Researchers studying lead white pigments on Andean ceremonial drinking vessels known as qeros have found new similarities among these artifacts that could help museums, conservators, historians and scholars better understand the timeline and production of these culturally significant items during the colonial period (1532-1821).
In a study published in the journal Heritage Science, researchers used isotope measurements of lead white pigments in the decorative patterns on 20 colonial qeros to reveal linkages among vessels that were unknown previously.
The analysis identified only three isotope signatures among the lead white pigments decorating the qeros. Two of these isotopic signatures, present on a total of eight qeros, are the same as found in lead white paints used in European artwork from the same period. This match suggests these qeros are decorated with pigments imported to the Andes from Europe. The third signature, found on 12 of the qeros, suggests that the lead white was manufactured locally in the Andes.
The analysis was carried out by Allison Curley, a former Dickinson College undergraduate who is now a graduate student in earth & environmental sciences at the University of Michigan, and her mentor, geochemist Alyson Thibodeau, assistant professor of earth sciences at Dickinson, along with a team of researchers from the Smithsonian National Museum of the American Indian; the Metropolitan Museum of Art; the UCLA/Getty Program in Conservation of Archaeological and Ethnographic Materials; and the American Museum of Natural History.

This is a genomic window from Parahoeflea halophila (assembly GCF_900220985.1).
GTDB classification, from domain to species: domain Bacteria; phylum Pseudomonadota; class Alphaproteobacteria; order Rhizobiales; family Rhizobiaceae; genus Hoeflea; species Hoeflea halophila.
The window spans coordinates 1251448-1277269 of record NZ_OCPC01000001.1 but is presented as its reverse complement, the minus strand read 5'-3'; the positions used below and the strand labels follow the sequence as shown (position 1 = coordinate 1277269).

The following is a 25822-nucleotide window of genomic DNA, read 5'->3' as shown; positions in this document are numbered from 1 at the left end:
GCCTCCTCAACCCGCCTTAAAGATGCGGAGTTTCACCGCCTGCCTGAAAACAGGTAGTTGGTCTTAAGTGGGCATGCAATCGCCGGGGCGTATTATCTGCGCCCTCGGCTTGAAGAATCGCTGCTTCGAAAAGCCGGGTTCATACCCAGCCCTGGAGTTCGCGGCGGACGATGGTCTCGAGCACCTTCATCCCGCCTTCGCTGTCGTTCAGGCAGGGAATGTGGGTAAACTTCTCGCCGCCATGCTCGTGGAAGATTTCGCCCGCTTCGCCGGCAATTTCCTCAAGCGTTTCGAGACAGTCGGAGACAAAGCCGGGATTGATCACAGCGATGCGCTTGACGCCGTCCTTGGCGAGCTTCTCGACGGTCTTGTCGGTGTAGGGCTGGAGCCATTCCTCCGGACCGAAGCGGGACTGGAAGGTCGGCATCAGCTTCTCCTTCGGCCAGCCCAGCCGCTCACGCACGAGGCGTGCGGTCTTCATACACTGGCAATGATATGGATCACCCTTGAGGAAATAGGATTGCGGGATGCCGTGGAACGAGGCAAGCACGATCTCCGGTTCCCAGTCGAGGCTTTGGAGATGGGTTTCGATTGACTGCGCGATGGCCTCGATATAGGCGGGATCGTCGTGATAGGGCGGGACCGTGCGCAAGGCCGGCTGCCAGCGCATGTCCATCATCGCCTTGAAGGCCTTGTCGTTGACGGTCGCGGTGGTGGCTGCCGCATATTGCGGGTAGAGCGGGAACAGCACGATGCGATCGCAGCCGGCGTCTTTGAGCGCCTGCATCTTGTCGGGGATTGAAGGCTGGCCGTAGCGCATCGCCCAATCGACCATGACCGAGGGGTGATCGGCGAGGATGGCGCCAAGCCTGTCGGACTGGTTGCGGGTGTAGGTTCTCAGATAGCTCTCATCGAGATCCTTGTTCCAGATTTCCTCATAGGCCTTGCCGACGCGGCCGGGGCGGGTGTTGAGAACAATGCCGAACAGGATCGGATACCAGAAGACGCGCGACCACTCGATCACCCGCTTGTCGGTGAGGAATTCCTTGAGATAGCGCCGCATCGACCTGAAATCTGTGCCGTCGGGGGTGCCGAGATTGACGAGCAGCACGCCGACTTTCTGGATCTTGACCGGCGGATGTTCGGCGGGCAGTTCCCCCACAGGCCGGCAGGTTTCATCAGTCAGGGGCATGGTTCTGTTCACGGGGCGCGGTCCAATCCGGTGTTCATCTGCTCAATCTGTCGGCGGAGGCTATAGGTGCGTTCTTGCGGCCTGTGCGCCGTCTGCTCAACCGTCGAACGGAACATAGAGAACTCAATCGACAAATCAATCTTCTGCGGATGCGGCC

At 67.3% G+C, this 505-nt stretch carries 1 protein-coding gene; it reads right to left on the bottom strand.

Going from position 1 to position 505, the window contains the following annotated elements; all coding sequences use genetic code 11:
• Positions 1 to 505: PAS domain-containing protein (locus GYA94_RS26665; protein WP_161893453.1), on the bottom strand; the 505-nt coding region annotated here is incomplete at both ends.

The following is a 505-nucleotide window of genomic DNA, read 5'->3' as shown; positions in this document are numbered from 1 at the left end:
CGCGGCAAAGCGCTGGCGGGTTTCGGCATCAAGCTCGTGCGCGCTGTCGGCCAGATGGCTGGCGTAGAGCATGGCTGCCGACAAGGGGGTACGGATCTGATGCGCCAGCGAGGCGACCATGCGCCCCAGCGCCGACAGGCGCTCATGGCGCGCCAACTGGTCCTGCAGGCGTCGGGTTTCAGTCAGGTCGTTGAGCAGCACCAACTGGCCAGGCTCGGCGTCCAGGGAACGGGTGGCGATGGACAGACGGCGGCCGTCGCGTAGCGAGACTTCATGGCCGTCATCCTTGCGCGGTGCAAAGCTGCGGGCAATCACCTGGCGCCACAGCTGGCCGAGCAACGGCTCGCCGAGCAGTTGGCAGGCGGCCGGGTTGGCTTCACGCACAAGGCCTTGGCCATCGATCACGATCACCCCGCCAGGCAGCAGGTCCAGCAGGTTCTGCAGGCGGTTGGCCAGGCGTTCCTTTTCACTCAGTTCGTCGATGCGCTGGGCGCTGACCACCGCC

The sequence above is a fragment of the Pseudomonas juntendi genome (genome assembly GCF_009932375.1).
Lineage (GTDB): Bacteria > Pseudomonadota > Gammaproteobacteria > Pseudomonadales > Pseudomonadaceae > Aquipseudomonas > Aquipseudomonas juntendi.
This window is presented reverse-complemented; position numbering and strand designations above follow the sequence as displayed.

“Little is known about the history of colonial qeros now in museum or private collections. The results could lead to a better understanding of the objects’ chronology and production,” explained Thibodeau. “For example, it is possible that qeros made earlier in the colonial period are decorated with European lead white, while qeros made later are decorated with lead white made from Andean ores. Further, the results strongly suggest some form of centralization in pigment acquisition, manufacture and distribution in the colonial period.”
“The consistency of the data was both surprising and satisfying,” said Curley, who has been collaborating with Thibodeau on this project since 2017. “It is exciting to see geochemistry provide insights into some longstanding historical and archaeological questions, and I was absolutely thrilled to present these findings to the Society for American Archaeology and to the conservators at the Smithsonian.”
“It’s important for those studying qeros all over the world to have a better understanding of the Andean people who made and used qeros during a time of colonial rule,” said Emily Kaplan, conservator for the Smithsonian National Museum of the American Indian, which has the largest collection of qeros in the United States. Kaplan hopes the research will lead to more radiocarbon dating, which will reveal more about the chronology of qero production. “Style and iconography have been used to help establish production timelines, but there’s a lot of guesswork involved,” she said.
Ceremonial drinking vessels have been used for toasting rituals in the Andes for millennia. Wooden qeros made in the colonial period were typically fabricated in identical pairs to make ceremonial toasts for social, political and religious occasions. These items retain their cultural significance to this day and are recognized as a symbol of the Inka Empire. Because they provide a window into the Andean indigenous colonial experience, qeros have been studied by art historians, archaeologists and anthropologists.